10 Aug 2014

# Introduction

When working in quant finance, you often need to track your current position; what this really means is, given a list of transactions, calculate how much stock and how much cash you have at the end. I'm going to talk about stock here, but the same method should work for contracts of any financial instrument. I'm going to ignore FX, and we're just going to consider the case of a single line of stock.

A couple of years ago I wrote code to do this in Haskell. It was fairly concise, robust and easy for people to understand. We used it as the reference specification for position tracking functionality in one of our products. However, I always felt that the code could be improved. So I rewrote it using Lens and the State monad, and the result is a huge improvement on the original. In the process, I think I've finally been convinced of the utility of State and Lens. In the past, when I tried either on their own, I just didn't see enough of a gain for the cost of the additional layer. But stick them together, and it's just awesome!

Caveat: this is the first time I've ever really used Lens and State together, I'm probably missing some better ways of doing some of this. If you see any areas for improvement, please let me know and I'll update the content.

# Transactions

Let's define the transactions that we need to process

``````data Transaction = Transaction {transSide::Side, transPrice::Price, transQty::Qty}
|Dividend Amount
|Split SplitRatio
deriving (Eq, Show)

data Side = Buy | Sell deriving (Eq, Show)
``````

This should be easy to understand; a transaction is either a regular Buy or Sell of some stock, or we can have a dividend payment which is an amount of money for each share held, or a corporate action like a stock split in which you receive a number of shares for each share you already hold.

# Our Book

We represent the state of our position like this

``````data Book = Book
{ _cash       :: Amount
, _shareCount :: Qty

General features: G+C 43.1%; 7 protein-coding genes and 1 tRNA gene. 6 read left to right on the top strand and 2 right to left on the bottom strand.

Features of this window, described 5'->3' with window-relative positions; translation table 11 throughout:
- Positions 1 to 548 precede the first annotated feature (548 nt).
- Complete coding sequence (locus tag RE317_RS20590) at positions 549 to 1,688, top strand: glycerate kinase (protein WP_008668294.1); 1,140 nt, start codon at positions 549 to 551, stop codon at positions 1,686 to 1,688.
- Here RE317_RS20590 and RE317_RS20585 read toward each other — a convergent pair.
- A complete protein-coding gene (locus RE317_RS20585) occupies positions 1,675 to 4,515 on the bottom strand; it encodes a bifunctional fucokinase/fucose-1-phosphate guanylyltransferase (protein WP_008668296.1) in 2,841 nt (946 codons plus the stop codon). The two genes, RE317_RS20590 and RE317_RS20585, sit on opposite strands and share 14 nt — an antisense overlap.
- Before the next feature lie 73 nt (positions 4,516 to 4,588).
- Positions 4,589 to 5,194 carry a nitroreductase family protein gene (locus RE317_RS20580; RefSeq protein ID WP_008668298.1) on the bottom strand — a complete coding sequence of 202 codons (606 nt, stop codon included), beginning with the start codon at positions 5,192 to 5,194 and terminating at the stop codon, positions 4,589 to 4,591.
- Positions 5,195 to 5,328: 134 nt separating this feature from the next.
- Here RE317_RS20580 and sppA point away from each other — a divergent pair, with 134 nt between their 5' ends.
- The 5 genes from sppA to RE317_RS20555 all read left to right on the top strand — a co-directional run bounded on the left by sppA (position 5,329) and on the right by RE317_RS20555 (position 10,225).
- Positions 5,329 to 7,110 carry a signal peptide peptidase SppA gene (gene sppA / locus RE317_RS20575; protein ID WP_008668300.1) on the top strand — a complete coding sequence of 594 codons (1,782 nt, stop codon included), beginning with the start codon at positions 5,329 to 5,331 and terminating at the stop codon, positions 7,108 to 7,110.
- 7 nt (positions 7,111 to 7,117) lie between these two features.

} deriving (Eq, Show)

makeLenses ''Book
``````

Note that I'm using Lenses here so I've prefixed the field names with an underscore and called makeLenses. This is all that's needed to generate all the code required to access and update the fields.

# Keeping Track of Positions

Now we're ready to update the Book based on a Transaction, so we need an update function that takes a Transaction and updates the State of the Book:

``````update :: Transaction -> State Book ()

update (Transaction Buy p q) = do
cash -= toAmount p q
shareCount += q

update (Transaction Sell p q) = do
cash += toAmount p q
shareCount -= q

update (Dividend amt) = do
-- check if there's a way to do this in one line
count <- use shareCount
cash += toAmount amt count

update (Split ratio) = do
shareCount *= MkQty ratio
``````

Thanks to State and Lens working together, the code is practically self-documenting and there's almost nothing apart from the business logic: a Buy reduces your cash by the amount of the purchase, and increases your share position by the amount you bought. Sells increase your cash and reduce your position. Dividends increase your cash, while Splits change your position.

What's amazing here (to me at least!) is the way that the Lens operators like (+=), (-=), work together with State. The first time I tried writing this, I assumed they wouldn't, so it looked more like this:

``````update (Transaction Buy price quantity) = do
c <- gets cash
q <- gets shareCount
put (Book (c - (p * q)) (q+quantity))
``````

By the way, I didn't figure out that (+=) would take care of the getting and setting in State by reading the documentation for Lens. Even though it's probably clear if you follow the types, it wasn't clear to me. I only compiled it because I wanted to see what the error message would be(!). I found most introductions and tutorials on Lens had pages of stuff on toy examples or abstract theory, which is a shame when there's this pot of gold waiting at the end.

# Putting it together

We have the update function that will handle one Transaction, so we need to turn that into something that can handle a whole bunch of them.

``````processTransaction :: Book -> Transaction -> Book
processTransaction b t = b'
where
(_, b') = runState (update t) b

position :: [Transaction] -> Book
position = foldl' processTransaction (Book 0 0)
``````